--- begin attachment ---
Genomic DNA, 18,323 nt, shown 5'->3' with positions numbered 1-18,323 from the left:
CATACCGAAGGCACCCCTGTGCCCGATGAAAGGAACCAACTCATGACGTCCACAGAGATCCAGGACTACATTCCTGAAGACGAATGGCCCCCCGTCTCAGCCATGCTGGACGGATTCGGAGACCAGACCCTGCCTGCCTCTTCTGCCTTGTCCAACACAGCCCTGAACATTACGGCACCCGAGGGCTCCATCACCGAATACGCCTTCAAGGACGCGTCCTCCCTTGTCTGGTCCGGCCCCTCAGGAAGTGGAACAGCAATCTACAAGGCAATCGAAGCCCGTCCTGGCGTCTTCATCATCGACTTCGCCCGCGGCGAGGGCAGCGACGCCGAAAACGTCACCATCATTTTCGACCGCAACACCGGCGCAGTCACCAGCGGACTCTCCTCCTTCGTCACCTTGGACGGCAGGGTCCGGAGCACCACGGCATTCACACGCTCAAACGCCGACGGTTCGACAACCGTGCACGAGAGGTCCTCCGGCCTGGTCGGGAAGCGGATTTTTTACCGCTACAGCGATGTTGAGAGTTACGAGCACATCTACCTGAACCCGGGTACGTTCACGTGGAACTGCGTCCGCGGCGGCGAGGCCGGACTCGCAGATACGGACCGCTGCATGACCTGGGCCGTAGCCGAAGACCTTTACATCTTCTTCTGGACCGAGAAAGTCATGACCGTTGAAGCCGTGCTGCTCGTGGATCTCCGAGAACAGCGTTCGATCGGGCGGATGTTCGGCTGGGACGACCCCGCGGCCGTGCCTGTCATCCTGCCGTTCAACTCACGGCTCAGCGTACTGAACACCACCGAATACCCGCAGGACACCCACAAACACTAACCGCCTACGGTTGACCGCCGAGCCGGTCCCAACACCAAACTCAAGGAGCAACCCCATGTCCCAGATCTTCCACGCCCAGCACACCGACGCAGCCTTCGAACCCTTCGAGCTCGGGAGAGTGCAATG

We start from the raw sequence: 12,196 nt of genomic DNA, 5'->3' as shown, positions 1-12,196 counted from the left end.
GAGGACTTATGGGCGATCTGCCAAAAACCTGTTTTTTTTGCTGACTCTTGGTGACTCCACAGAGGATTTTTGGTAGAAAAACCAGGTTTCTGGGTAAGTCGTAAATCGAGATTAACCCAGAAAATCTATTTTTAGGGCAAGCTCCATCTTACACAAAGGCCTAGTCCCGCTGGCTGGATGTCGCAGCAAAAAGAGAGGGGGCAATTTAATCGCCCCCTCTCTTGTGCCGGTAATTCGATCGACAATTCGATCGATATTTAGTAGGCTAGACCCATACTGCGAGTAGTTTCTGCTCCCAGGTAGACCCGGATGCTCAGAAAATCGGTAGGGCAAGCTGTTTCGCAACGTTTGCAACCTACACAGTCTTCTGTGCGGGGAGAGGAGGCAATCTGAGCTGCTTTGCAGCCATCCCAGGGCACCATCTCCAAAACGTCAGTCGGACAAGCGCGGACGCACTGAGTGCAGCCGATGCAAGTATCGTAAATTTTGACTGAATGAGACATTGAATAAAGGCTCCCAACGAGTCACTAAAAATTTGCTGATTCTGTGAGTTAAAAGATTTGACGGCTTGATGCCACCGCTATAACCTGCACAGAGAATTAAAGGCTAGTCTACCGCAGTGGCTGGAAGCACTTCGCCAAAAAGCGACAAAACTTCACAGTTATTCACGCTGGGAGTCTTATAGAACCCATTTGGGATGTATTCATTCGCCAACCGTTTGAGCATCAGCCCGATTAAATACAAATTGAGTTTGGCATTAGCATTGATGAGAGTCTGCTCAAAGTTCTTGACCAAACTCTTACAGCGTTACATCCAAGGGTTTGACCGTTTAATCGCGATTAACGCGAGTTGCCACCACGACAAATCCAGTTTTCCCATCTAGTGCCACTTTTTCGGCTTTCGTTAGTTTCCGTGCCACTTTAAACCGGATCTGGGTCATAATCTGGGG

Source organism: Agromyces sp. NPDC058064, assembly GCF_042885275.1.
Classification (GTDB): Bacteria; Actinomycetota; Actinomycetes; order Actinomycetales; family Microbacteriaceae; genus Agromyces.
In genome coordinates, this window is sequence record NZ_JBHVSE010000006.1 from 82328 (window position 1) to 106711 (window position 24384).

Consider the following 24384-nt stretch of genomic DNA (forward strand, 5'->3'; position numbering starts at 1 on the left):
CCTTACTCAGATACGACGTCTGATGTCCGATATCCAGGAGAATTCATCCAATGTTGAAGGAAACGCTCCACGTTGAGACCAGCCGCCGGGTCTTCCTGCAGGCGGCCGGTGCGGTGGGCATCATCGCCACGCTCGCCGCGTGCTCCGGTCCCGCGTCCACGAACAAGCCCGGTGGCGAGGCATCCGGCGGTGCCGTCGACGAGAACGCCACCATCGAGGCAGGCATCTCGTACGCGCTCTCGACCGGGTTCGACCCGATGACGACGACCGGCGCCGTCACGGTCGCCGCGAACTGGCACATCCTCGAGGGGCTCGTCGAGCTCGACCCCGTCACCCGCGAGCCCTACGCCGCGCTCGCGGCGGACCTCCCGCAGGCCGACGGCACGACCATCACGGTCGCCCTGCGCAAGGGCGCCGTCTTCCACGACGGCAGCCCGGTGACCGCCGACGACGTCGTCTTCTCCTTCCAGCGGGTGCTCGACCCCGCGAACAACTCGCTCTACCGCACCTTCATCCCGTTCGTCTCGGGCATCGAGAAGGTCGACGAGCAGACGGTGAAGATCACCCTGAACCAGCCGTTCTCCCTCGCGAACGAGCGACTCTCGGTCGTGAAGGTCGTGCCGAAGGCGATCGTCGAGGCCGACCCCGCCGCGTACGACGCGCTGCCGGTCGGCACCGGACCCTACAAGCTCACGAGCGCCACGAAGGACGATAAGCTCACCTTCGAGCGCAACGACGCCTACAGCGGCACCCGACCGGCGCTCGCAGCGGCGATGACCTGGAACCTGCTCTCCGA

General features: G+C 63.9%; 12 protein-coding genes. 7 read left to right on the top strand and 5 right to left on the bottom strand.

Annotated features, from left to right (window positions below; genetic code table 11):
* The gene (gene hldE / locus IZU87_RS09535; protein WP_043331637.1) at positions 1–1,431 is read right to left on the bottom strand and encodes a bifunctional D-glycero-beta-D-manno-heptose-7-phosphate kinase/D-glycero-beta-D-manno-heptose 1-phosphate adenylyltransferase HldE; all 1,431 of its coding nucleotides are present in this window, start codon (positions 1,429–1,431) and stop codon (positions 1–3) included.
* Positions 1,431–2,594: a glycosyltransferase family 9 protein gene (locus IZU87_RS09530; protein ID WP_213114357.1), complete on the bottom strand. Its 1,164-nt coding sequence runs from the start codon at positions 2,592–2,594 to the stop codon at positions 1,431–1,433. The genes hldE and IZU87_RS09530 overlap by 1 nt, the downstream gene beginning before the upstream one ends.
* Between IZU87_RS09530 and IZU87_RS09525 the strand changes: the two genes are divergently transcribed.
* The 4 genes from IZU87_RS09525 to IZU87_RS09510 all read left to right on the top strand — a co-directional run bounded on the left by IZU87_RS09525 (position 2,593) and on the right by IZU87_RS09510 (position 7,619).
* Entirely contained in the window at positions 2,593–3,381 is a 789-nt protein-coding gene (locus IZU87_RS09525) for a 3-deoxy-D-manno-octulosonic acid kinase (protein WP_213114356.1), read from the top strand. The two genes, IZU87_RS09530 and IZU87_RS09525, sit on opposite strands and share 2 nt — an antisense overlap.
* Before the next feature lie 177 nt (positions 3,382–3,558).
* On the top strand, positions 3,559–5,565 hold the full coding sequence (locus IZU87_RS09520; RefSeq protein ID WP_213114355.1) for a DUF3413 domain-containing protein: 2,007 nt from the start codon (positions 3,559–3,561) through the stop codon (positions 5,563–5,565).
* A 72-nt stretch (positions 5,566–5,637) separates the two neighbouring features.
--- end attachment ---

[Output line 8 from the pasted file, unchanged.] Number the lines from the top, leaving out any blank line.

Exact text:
Consider the following 24384-nt stretch of genomic DNA (forward strand, 5'->3'; position numbering starts at 1 on the left):